The US President, Donald Trump, has announced that the US will pull out of the Joint Comprehensive Plan of Action (JCPOA) with Iran much to the dismay of all those involved and many other countries around the world. The deal was viewed by Trump as ‘the worst deal ever’, possibly an overstatement since Iran surrendered 97% of its enriched uranium stockpile and limited to installing at a maximum 5,060 centrifuges, making the production of a nuclear weapon impossible. Still, time limits were placed on these and other elements of the deal, meaning that in 15 years, Iran could have begun its nuclear programme again. While the JCPOA can, and should, be viewed as a successful deal, it is another example of not dealing with the root cause of the problem, which is the part Iran plays in propping up terrorist organisations and brutal regimes worldwide.
Institutional racism has, for many years, been the more unpleasant side of societies throughout the world. Black and other minority communities have long been oppressed by predominately white police departments. Crimes within these communities have rarely received the attention that equivalent crimes in white neighbourhoods have. Civil rights marches have been going on for years, social media tracks the violence of police forces, and the alternative media exposes the racist actions of institutions and establishment figures. But has anything really changed? Have we made any progress that truly shows a change in perception? Sadly, it doesn’t seem so.
Overshadowed by the perennial pain of Brexit negotiations and fresh flurries of speculation over her leadership, Theresa May’s trip to China earlier this month passed with little comment.
Democratic freedoms in Britain’s former colony Hong Kong were briefly discussed. A few business contracts were confirmed. And the shimmering outline of some future post-Brexit trade deal could at times be briefly discerned.
What was remarkable about the visit was scarcely noted:
Myanmar is a country under the spotlight at the moment. Human rights abuses, allegations of ethnic cleansing, economic development and foreign investment, and piss poor freedom of speech are among many controversial issues which cast shadows in today’s political discussions. On the ground, such issues require adequate legal aid, but Myanmar’s judicial system has been in tatters for decades.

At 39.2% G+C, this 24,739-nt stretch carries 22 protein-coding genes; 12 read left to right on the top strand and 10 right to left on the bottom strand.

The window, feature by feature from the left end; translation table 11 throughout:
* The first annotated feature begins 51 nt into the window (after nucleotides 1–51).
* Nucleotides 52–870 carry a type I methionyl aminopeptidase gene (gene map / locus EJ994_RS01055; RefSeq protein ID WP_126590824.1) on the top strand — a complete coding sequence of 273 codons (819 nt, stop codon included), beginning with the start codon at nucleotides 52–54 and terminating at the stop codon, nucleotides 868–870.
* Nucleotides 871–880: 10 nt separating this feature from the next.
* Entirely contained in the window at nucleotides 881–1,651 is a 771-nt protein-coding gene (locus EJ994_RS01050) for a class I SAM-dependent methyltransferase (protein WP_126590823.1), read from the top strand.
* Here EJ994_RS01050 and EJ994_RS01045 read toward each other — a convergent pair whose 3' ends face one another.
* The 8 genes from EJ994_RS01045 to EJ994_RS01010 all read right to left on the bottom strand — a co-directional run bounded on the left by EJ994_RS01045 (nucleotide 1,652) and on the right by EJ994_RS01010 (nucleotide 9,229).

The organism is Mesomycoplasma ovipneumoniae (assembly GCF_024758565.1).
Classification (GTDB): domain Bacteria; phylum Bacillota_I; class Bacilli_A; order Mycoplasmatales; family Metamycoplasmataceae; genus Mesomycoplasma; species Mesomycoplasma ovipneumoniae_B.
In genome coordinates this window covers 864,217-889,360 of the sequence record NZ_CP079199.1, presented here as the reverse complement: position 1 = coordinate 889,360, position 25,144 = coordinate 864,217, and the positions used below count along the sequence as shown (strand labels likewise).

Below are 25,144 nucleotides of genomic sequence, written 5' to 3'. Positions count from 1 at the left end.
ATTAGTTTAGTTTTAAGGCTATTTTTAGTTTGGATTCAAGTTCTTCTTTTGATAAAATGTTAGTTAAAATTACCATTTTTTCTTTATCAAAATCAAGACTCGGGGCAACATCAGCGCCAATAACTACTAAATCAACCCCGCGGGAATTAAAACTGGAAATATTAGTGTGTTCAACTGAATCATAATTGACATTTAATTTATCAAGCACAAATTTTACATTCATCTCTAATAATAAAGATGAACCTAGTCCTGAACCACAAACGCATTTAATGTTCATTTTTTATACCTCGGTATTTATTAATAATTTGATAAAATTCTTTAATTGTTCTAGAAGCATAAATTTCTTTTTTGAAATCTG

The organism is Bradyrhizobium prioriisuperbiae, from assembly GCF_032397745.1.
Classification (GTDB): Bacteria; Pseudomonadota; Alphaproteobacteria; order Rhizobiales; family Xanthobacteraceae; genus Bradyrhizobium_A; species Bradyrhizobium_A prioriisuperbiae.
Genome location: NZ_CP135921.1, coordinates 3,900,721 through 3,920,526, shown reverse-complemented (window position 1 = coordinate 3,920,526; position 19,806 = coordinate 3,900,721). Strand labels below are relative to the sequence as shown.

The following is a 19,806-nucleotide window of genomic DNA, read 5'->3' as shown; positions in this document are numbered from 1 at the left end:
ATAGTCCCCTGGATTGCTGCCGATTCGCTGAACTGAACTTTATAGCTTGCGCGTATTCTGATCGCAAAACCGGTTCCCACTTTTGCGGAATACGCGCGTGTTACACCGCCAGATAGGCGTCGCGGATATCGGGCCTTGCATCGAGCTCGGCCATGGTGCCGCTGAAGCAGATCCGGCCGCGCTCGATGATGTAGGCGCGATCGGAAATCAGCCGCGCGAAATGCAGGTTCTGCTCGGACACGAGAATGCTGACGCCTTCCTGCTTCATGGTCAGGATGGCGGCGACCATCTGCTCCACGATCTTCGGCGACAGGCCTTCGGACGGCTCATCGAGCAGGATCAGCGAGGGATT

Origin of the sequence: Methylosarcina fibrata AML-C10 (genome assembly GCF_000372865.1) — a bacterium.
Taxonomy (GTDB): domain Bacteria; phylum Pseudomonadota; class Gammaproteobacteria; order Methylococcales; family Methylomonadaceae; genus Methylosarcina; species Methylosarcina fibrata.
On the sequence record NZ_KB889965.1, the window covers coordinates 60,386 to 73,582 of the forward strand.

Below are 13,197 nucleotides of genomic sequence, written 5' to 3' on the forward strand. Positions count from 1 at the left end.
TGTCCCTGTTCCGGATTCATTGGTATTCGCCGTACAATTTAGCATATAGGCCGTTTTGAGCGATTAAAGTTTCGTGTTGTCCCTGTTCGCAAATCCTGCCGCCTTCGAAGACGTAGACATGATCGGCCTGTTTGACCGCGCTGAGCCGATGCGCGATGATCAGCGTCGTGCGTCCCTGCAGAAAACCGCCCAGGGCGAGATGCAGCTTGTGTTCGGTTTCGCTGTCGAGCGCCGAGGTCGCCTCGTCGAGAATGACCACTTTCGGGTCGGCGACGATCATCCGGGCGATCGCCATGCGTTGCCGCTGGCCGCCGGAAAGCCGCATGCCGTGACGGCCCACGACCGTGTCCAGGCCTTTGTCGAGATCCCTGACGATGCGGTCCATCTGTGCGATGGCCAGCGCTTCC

by Maud Webster
The 2017 Papua New Guinea election was fraught with allegations, violence and anger. Yet the object of the disquiet – Peter O’Neill – was still re-elected as Prime Minister. He represents the People’s National Congress Party, which has been rising rapidly in popularity over the past couple of decades. In 2002, they were in opposition with two votes, but entered government in 2007. Now, they hold twenty-seven. O’Neill has held the position since 2011 and just about holds it still, by obtaining support from minor parties and scrabbling together support for his party’s re-election. Following coalition discussions, his vote support margin stood at sixty votes to forty-six.
The election itself was blighted by disorganisation and electoral roll irregularities, in addition to initial dissatisfaction with O’Neill’s first term. Voters expressed concerns about the chaotic economy, rife with extensive borrowing. Whilst statistics show growth in GDP, growth has dropped from 13.3% in 2014 to a mere 2% in 2016.
The election itself was an appalling farce.
by Chris Jarvis
All eyes in the UK are currently on the snap General Election called by Theresa May earlier this week. Across the English channel though, another election, possibly with more seismic impacts for the future of Europe and the wider world took place today. French voters went to the polls in what has been an ever-changing and eye-wateringly close first round of their Presidential election. With 80% ballots counted at the time of publication, we now know that Emmanuel Macron and Marine Le Pen will be going forward for a second round run-off vote on May 7th.
It seems like the world is going to hell. I look at my newsfeed and am presented with scenes that make me feel gut-wrenching desperation. I don’t think it’s an overstatement to say that the last year has left us horrifically battered, and that we face a future where that doesn’t look to be changing anytime soon.